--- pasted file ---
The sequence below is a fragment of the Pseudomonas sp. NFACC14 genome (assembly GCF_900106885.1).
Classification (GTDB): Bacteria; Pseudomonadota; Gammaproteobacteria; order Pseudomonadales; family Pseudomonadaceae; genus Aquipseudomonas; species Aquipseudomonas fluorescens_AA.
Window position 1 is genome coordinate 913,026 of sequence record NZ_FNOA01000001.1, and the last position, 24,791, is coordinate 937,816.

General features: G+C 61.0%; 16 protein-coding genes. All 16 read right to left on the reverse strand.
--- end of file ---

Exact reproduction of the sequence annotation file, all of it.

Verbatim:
The sequence below is a fragment of the Pseudomonas sp. NFACC14 genome (assembly GCF_900106885.1).
Classification (GTDB): Bacteria; Pseudomonadota; Gammaproteobacteria; order Pseudomonadales; family Pseudomonadaceae; genus Aquipseudomonas; species Aquipseudomonas fluorescens_AA.
Window position 1 is genome coordinate 913,026 of sequence record NZ_FNOA01000001.1, and the last position, 24,791, is coordinate 937,816.

General features: G+C 61.0%; 16 protein-coding genes. All 16 read right to left on the reverse strand.